Plan International is calling on world leaders to give girls the same chances as boys by pledging more funding to education at the Global Partnership for Education Financing Conference in Dakar, Senegal on 1-2 February.
The organisation will urge governments of low and middle income countries to commit either a fifth of their overall budget, or 6% of their GDP, to education, at least half of which should go towards providing 12 years of basic education for every child.
We are also urging governments of richer nations to make financial pledges to ensure the Global Partnership for Education meets its target of raising $3.1 billion over the 3 years from 2018 to 2020.
Millions missing out on school
If no action is taken, over 400 million girls will not secure secondary-level skills by 2030.
Anne-Birgitte Albrectsen, CEO of Plan International, said, “Despite enormous progress in improving girls’ access to education in the last 20 years, the state of girls’ education today is still woeful in many countries.
education is the difference between feeling powerless and being powerful agents of change.
“Although more girls than ever now access and complete primary school, secondary school completion is denied to too many girls around the world. Less than 1 in 3 girls in Sub-Saharan Africa and fewer than half in South Asia are enrolled in secondary school.”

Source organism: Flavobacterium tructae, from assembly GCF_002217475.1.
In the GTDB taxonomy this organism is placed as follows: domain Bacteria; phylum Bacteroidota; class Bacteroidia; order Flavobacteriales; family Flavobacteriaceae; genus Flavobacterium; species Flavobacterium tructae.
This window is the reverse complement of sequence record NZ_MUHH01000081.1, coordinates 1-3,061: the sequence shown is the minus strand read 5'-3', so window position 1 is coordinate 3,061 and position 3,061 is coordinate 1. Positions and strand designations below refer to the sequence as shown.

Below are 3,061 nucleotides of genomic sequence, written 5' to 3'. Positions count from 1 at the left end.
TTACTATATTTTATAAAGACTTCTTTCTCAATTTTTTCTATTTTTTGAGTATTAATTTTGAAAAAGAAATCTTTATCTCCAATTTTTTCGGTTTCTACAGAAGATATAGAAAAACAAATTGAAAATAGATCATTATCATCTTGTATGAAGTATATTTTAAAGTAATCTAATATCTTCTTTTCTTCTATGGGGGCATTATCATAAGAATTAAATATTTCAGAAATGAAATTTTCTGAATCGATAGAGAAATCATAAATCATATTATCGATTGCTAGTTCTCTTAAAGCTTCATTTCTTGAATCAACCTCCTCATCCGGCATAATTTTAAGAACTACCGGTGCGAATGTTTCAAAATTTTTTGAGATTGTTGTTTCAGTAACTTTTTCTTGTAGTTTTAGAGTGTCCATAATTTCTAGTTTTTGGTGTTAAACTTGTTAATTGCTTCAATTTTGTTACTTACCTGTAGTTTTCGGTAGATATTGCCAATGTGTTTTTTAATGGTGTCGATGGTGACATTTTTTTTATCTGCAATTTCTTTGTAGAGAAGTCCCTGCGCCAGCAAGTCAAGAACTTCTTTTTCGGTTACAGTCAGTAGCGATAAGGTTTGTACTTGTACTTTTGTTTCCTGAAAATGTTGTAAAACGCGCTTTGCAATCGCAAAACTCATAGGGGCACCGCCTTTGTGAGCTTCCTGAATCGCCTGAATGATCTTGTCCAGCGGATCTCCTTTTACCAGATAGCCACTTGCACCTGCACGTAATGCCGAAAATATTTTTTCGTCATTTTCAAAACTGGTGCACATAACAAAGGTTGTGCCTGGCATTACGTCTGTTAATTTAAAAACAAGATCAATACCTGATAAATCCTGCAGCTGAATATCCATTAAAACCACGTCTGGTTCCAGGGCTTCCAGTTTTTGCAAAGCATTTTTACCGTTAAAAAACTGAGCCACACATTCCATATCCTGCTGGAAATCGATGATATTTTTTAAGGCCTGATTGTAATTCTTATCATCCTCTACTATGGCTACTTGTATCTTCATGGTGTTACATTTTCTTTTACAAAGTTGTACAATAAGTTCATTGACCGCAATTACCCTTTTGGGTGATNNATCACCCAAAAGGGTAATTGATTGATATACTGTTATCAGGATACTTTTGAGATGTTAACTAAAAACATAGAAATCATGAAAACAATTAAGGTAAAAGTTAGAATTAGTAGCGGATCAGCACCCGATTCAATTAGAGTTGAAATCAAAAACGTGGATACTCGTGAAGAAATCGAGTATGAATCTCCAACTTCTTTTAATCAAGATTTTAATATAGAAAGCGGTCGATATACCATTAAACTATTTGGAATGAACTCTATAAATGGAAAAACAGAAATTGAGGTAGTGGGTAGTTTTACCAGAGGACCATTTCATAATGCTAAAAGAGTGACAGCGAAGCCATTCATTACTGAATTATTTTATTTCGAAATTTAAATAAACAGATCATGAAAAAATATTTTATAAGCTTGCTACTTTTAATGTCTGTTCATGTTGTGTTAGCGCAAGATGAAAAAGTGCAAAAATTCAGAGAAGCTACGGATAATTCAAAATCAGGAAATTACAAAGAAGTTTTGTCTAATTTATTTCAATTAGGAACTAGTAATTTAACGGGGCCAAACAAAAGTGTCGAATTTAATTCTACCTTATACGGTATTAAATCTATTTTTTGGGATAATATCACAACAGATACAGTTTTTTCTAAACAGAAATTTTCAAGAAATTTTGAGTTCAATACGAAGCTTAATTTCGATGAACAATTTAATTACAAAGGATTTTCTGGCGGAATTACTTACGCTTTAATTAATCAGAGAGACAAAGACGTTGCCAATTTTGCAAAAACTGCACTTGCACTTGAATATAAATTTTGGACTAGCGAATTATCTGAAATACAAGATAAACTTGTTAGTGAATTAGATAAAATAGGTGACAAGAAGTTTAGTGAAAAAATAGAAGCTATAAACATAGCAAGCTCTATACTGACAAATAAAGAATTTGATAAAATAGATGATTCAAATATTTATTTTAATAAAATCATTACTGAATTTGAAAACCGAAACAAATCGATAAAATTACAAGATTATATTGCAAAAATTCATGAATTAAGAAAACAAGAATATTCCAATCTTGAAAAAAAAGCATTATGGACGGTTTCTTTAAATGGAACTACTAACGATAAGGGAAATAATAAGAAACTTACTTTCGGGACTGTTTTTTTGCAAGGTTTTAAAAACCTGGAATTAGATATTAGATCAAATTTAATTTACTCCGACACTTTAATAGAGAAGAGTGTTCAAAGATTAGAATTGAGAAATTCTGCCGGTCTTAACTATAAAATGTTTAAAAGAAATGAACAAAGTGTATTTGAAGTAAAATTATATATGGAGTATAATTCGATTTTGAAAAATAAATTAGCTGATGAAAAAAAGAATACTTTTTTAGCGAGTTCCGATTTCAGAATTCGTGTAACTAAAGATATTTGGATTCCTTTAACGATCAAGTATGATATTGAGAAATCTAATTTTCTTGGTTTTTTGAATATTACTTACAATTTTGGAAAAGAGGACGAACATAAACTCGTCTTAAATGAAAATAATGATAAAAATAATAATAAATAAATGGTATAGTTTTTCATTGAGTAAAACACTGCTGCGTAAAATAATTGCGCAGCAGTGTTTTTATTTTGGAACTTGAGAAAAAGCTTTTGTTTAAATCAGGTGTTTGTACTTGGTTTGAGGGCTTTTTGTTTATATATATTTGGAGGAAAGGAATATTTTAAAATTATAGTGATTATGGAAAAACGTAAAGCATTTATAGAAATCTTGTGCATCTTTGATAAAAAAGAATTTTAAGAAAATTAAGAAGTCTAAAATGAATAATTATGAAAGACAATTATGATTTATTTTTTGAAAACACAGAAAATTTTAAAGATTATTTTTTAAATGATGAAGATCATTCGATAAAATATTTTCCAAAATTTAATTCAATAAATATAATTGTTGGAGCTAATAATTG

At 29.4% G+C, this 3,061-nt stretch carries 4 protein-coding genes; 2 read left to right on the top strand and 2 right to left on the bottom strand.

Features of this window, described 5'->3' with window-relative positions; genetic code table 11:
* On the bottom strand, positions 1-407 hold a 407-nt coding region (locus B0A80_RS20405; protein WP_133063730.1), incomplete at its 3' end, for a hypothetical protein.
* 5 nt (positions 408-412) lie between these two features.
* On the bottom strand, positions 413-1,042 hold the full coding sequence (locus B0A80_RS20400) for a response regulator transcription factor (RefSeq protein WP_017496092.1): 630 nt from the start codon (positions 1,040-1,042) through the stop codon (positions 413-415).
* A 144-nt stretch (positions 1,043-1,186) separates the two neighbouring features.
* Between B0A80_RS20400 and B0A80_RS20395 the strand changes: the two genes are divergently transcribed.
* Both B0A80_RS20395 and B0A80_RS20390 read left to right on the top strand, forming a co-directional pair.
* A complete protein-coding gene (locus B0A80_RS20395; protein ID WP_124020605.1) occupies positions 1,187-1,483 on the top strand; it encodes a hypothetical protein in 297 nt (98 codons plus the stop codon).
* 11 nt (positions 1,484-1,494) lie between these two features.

The biggest escalation in spending must come from national governments, but international donors will also need to increase their annual spending.
“For millions of girls and young women, a fully funded education is the difference between feeling powerless and being powerful agents of change,” said Ms Albrectsen.
“Financing education will equip girls with the skills, knowledge and competencies they need to be able to claim and exercise broader socio-economic, cultural and political rights and empower them to be leaders and decision-makers.”
Keeping girls in school is essential
Countries which allocate low amounts to education often have high rates of child marriage and teenage pregnancy. In Uganda, which allocates just 3% of GDP to education, 4 in 10 girls are wed before they turn 18.
Martha Nantongo, 22, a student at Makerere University in Uganda, has been participating in Plan International’s global campaign #WeAreTheNext to call on governments to increase their investment in girls’ education.
“Education has given me a voice,” she said. “Educating girls promotes gender equality and is an investment that leads to socio-economic development because it equips them with the knowledge and skills they need to excel.”
Girls’ needs must be met
Additional funding for education is not enough by itself however. Yona Nestel, Senior Education Policy Advisor at Plan International, said, “Several countries in Africa already allocate funds to education at or above the recommended percentage, but girls’ needs in those countries are not being met.
“In many contexts, poor quality education and learning environments perpetuate sexism and harmful social norms, such as the idea that girls have less social or economic potential than boys.
“We must ensure that as well as providing funding, governments are targeting their resources towards strategies that get girls into school and provide an empowering learning experience for them.”
The GPE conference, which is only held every 4 years, will be co-hosted this year by French President Emmanuel Macron and Senegalese President Macky Sall.